“When Covid-19’s impact first hit, we rolled out a raft of liquidity-relief measures to help SMEs in our key markets stay afloat,” says Joyce Tee, group head of SME banking at DBS in Singapore, “providing these customers with a digital end-to-end journey from onboarding to fulfillment, ensuring they could receive support speedily despite pandemic restrictions.”
The challenge has been greater for SMEs in less developed economies such as Cambodia and Laos, where lockdowns and the collapse of tourism due to international travel restrictions have devastated revenue. In Laos, where SMEs account for 82% of total employment, the World Bank approved $40 million of emergency-finance working capital loans last October for local financial institutions to on-lend to SMEs. In Cambodia, SME Bank (a new institution, launched last April) and Agricultural and Rural Development Bank, both state-owned, disbursed $63.4 million of loans to SMEs in July to help mitigate the blow to their revenue from the pandemic. The funds were channeled partially through microfinance institutions; beneficiary sectors included food production and processing, consumer goods, tourism, industrial components and IT services.
According to a Rand Europe survey in July, some 85% of SME respondents within MENA countries doubted their company would survive more than a year. But over a quarter saw the pandemic as an opportunity to expand their business. Governments have made an effort to support the sector. Qatar and Saudi Arabia launched support packages for SMEs to the tune of $23 billion and $13 billion, respectively, while Tunisia set up a $103 million support fund. The Palestinian Authority approved $300 million for soft loans to the sector, and Lebanon earmarked part of a $797 million stimulus package for SMEs, according to a November OECD report. Other countries in the region took steps such as easing terms on loans.
Within sub-Saharan Africa, the key to keeping SMEs viable and operational has been collaboration between regional governments and their respective central banks to take the strain out of liquidity conditions via debt forbearance programs and repayment moratoriums.
“Many governments in sub-Saharan Africa had already started supporting SMEs before the Covid-19 pandemic, by setting up a clear strategy in specific sectors of the local economy such as agriculture, green energy, health or education,” says Patrick Egounlety, group head, Value Chain and Liquidity Products at Ecobank, a pan-African bank headquartered in Lomé, Togo. He cites Ghana, Nigeria, Côte d’Ivoire, Senegal, Burkina Faso, Benin, Kenya and Rwanda as standout examples of government support for SMEs.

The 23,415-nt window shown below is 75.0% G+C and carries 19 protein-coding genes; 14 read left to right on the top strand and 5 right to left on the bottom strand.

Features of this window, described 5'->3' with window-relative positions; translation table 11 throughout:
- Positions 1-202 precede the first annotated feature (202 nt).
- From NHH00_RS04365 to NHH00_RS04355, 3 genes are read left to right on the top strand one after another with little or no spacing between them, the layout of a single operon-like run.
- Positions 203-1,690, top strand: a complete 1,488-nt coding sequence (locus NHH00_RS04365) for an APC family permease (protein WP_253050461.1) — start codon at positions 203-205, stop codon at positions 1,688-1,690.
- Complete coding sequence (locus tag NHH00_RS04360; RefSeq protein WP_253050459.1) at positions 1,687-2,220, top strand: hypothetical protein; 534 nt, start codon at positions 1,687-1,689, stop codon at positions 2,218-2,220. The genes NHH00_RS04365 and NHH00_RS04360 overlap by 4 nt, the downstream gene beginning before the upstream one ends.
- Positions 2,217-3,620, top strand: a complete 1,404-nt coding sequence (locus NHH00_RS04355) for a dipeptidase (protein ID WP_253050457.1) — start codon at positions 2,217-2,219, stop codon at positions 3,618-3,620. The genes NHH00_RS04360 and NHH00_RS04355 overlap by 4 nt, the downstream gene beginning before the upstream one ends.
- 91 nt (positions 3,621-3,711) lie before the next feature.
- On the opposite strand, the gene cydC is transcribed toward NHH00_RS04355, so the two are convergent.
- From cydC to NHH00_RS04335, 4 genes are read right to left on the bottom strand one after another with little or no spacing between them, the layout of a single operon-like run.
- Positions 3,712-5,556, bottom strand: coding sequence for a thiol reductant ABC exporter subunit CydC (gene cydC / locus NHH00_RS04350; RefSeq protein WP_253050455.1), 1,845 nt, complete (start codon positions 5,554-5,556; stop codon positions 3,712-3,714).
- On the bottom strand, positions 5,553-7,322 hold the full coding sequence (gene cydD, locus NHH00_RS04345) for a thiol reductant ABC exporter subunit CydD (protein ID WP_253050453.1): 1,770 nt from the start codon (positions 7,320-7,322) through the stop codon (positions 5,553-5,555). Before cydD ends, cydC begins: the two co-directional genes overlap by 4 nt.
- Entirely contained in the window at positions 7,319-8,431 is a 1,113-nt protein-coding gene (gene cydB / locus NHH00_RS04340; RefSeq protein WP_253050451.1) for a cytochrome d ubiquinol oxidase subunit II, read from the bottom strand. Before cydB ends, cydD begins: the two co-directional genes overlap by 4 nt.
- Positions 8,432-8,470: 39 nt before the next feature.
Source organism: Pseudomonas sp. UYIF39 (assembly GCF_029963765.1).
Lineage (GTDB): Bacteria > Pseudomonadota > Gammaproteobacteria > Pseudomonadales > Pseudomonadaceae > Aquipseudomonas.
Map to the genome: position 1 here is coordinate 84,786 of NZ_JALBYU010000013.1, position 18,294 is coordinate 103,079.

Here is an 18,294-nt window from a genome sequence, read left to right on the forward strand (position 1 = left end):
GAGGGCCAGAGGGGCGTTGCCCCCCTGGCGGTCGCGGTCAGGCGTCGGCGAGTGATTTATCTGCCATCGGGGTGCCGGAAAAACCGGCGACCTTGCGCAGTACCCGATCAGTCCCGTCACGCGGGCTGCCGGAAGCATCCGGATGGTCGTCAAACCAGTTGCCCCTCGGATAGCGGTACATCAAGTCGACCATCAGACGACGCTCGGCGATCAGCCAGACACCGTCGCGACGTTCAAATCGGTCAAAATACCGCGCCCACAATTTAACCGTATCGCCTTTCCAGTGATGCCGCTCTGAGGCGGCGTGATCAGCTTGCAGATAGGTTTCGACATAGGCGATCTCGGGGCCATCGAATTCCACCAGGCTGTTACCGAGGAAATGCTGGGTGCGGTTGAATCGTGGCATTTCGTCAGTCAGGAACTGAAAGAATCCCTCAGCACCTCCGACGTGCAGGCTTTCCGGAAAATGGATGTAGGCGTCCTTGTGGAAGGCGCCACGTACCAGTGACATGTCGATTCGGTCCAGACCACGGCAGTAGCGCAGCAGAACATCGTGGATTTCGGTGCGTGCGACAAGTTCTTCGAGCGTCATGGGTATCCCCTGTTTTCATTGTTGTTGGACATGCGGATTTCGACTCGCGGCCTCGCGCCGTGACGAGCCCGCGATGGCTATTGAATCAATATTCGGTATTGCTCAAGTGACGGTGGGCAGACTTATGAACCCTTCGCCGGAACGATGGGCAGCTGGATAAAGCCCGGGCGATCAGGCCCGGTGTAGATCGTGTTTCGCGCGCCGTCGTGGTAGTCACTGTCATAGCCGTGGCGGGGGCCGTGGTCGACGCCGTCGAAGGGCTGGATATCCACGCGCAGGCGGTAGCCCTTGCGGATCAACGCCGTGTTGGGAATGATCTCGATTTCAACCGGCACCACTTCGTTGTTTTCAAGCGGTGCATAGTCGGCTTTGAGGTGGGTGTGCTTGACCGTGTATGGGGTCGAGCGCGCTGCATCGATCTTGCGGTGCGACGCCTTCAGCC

Another key support in the early months of the pandemic was the IFC, which announced in July that private-sector businesses across the Middle East and sub-Saharan Africa would receive $5.6 billion during the current fiscal year, with an additional $2 billion for SMEs. During the 12 months through last June, the IFC had committed $4.6 billion to the region.
In South Africa prior to the pandemic, SMEs were already confronting headwinds from a moribund economy and collapsing demand in retail, transport, services (law and accounting), tourism and hospitality. Lockdowns across the country only exacerbated conditions.
“The pandemic has reinforced our stance that, as a bank, we need to assist our SME clients beyond just lending,” says Simone Cooper, head of transaction and liability products for the rest of Africa at Standard Bank Group in Johannesburg. “We helped many businesses with their pivot strategies by enabling them with innovative digital solutions.”
For the first time in its history, the AfDB last year provided budgetary support for the South African government, in the form of a 5 billion South African rand ($329 million) loan for its Covid-19 Response Support Programme, which includes support to SMEs. The AfDB also provided support to SMEs in Malawi, Madagascar, Mozambique, São Tomé & Príncipe and Angola through its Multi-Country Covid-19 Response Support Programme.
While these efforts have undoubtedly had an impact, expect demand to stay high for some time, given the persistence of the health crisis and the threat to SMEs. “I am convinced that government interventions to support SMEs will remain and will continue to grow, in countries where such a strategy has been put in place,” says Ecobank’s Egounlety.